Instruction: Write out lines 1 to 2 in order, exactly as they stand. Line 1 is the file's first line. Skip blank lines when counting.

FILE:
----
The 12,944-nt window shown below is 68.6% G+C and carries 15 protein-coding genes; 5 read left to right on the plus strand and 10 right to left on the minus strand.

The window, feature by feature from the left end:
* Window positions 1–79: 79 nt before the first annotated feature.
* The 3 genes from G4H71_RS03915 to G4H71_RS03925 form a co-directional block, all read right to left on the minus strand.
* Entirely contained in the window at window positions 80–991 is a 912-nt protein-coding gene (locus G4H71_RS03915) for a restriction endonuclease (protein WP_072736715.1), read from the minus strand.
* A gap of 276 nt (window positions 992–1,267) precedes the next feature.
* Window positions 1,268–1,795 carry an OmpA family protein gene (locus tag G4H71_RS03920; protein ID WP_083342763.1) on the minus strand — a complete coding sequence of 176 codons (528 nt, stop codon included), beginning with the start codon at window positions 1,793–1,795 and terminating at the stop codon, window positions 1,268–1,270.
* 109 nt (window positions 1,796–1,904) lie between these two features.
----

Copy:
The 12,944-nt window shown below is 68.6% G+C and carries 15 protein-coding genes; 5 read left to right on the plus strand and 10 right to left on the minus strand.

The window, feature by feature from the left end: